For those of you who would like to imagine eating this beauty, let me share the flavors with you. The top two tiers were vanilla bean cake with raspberry vanilla Swiss meringue buttercream filling, covered with white chocolate ganache. The bottom tier was chocolate cake with vanilla bean Swiss meringue buttercream filling covered with dark chocolate ganache. The quarter sheet cake was chocolate cake covered with vanilla buttercream. Of course I had to taste the scraps. You know, just to make sure I'm giving away a quality delicious cake. I may have had a bowlful. I won't tell you how big the bowl was! But I will tell you it was delicious!

Thank you Ginny and Julie for letting me be a part of this celebration! And to Vi, may you have many more happy birthdays to come!

Thanks for stopping by!

Wednesday, June 26, 2013

My Baby Turns Six

Last week, my baby turned 6. I know it's a total cliche that time flies, but it is so true. It doesn't seem that long ago that Kate was itty-bitty, screaming her head off at me over absolutely everything. Yep, she was a crier.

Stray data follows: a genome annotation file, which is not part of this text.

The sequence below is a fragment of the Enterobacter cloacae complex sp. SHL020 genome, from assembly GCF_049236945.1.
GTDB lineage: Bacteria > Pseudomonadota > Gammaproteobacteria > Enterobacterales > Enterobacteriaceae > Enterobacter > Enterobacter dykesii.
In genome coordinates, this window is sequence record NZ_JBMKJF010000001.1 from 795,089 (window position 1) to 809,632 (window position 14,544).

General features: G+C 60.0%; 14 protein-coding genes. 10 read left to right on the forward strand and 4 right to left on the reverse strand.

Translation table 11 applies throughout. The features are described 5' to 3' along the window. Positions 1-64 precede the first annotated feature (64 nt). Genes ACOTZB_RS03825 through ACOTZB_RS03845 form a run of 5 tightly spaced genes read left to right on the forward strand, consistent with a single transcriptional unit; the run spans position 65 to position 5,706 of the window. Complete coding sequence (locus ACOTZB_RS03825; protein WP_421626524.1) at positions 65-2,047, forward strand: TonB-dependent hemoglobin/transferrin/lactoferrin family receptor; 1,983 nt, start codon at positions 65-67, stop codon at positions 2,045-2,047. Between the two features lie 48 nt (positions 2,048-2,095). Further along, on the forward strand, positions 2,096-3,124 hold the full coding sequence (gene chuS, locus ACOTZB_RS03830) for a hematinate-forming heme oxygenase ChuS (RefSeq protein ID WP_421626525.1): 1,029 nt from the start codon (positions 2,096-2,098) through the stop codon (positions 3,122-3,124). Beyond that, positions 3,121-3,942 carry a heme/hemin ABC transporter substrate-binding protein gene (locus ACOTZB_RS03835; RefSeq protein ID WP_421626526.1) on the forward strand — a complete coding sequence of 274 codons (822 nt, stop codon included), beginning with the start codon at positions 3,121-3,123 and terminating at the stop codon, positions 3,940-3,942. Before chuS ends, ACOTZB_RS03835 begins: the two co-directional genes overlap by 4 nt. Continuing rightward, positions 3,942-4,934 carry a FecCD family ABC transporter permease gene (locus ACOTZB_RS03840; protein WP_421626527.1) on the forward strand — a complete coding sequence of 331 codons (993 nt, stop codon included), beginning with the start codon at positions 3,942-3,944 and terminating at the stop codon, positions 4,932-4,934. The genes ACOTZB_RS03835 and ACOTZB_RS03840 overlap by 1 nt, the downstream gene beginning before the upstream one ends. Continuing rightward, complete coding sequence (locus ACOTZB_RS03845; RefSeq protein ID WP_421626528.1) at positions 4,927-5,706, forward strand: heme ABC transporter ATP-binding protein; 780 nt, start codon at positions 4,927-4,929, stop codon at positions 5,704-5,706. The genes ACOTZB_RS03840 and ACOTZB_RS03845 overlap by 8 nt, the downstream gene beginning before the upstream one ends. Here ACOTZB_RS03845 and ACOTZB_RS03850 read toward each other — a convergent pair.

All. The. Time.

I am glad the days of crying are over and I really love the age she is at now. Apparently, Kate got all of her anger out during that first year because she has been pretty much happy with everything ever since then. She is a breathe of fresh air and a joy. And I'm not just saying that because I'm her Mom! :)

This year was the first year Kate had a friend party. (I know, she is so deprived!) She invited all of her best friends, mostly from her school class, to a Princess & Superhero party here at home. What a lot of work that was! But it was also so much fun. The theme fits Kate to a "T". She loves superheroes and princesses equally and can hang with both the boys, all rough and tumble, and with the girls, with dolls and sweetness.